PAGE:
The Chiefs have released star running back Kareem Hunt, a decision that came after video surfaced earlier Friday that showed him shoving a woman earlier this year.
The team announced the move Friday night, just after the NFL had announced that Hunt had been placed on the commissioner's exempt list.
A similar situation occurred 4+ years ago when video footage surfaced of Baltimore Ravens running back Ray Rice punching his then fiancee, literally knocking her out. Before that, the allegations of physical violence was known but the Ravens chose to retain Rice. But as also with Hunt, Rice was released once video evidence was made public.
In the Rice situation, the Ravens weren't exactly taking a bold stance. Despite a solid first five years of his career, Rice's production took a nosedive in season six, which ended just months before the incident with his fiancee. The organization obviously felt it wasn't worth enduring the public relations backlash to keep a talented player but one who looked to be regressing. However, as a rookie in 2017, Hunt was the NFL's leading rusher. This season he was on pace for over 1,700 yards from scrimmage before being placed on the commissioner's exempt list. Despite that, the Chiefs organization felt that Hunt's lack of candor was a bridge too far.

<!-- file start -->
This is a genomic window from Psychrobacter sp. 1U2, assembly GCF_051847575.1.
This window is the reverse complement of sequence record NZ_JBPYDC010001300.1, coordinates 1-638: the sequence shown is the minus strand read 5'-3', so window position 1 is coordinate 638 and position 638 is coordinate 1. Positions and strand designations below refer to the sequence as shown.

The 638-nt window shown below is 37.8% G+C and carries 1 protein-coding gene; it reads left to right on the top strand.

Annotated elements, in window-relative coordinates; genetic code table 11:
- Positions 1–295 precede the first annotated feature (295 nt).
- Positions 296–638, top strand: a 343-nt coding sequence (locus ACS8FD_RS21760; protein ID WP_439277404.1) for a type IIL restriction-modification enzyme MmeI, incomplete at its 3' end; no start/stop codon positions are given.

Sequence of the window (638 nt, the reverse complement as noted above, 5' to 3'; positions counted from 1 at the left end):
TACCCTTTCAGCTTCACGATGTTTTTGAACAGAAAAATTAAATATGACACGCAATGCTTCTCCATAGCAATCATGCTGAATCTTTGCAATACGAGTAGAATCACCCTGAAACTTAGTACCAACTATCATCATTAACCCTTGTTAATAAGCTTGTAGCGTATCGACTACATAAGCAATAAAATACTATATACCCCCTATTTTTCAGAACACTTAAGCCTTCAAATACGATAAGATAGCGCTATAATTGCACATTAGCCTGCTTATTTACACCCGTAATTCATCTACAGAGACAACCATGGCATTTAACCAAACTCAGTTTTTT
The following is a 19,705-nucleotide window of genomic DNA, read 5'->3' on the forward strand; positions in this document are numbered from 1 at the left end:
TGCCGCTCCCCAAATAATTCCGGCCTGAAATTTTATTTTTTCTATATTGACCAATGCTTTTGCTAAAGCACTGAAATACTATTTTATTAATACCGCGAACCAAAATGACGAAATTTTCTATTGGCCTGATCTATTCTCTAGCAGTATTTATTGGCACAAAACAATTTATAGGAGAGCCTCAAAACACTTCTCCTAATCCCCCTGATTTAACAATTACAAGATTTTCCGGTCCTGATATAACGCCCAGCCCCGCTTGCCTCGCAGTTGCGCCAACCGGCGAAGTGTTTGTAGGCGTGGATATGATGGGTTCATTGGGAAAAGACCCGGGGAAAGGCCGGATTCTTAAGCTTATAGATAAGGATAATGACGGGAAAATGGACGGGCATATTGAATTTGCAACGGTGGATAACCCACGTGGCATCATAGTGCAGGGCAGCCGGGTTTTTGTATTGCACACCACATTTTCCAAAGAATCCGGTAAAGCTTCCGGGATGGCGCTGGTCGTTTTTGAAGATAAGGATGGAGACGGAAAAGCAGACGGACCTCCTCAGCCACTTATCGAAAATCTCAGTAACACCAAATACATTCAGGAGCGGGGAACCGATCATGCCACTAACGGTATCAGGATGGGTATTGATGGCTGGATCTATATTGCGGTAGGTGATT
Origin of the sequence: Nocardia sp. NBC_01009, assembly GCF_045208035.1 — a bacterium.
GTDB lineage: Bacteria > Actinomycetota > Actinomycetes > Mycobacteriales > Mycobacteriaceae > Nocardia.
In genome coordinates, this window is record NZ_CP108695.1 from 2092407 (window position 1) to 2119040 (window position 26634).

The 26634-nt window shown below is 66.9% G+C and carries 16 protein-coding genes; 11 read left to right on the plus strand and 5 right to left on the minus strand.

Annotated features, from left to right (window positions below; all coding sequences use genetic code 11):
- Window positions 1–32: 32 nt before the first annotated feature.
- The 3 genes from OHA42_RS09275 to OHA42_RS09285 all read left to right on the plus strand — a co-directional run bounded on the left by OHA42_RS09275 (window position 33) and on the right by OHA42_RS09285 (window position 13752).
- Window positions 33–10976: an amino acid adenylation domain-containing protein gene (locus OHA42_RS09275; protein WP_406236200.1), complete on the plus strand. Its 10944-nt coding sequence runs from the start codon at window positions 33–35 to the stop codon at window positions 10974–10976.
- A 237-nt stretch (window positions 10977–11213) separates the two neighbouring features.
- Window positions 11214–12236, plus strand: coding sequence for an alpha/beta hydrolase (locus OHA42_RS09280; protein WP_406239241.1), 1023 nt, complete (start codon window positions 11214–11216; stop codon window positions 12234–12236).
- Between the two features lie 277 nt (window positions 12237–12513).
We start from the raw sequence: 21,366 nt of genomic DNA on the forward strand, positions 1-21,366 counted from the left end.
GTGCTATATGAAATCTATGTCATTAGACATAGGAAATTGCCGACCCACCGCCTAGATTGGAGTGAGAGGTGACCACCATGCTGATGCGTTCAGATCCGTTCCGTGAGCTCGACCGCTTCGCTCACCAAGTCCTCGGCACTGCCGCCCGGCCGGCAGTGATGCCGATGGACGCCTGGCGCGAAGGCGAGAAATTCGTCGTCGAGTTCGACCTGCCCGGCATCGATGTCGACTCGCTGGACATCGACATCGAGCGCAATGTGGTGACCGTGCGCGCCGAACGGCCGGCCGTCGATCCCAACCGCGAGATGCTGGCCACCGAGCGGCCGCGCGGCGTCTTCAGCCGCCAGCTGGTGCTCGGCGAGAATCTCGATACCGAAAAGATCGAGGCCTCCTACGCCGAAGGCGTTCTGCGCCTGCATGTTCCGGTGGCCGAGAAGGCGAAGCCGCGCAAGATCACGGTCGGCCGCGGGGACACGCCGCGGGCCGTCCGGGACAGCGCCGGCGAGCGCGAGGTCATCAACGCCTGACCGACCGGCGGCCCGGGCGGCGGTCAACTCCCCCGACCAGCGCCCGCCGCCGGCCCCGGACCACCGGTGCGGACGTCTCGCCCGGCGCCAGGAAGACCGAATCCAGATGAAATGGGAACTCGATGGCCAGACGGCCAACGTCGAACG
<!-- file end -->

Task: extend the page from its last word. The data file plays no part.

"Earlier this year, we were made aware of an incident involving running back Kareem Hunt," the Chiefs said in the statement. "At that time, the National Football League and law enforcement initiated investigations into the issue. As part of our internal discussions with Kareem, several members of our management team spoke directly to him. Kareem was not truthful in those discussions. The video released today confirms that fact. We are releasing Kareem immediately."
I imagine if Hunt fulfilled whatever legal sentence may have been handed down, thus resulting in the possibility of Commissioner Goodell removing him from the exempt list, he may have had a chance to resurrect his career. And he still might, but it won't be with Kansas City.
As with most anything in life, a lie about (or attempted cover-up of) a crime results in more severe consequences than the crime itself.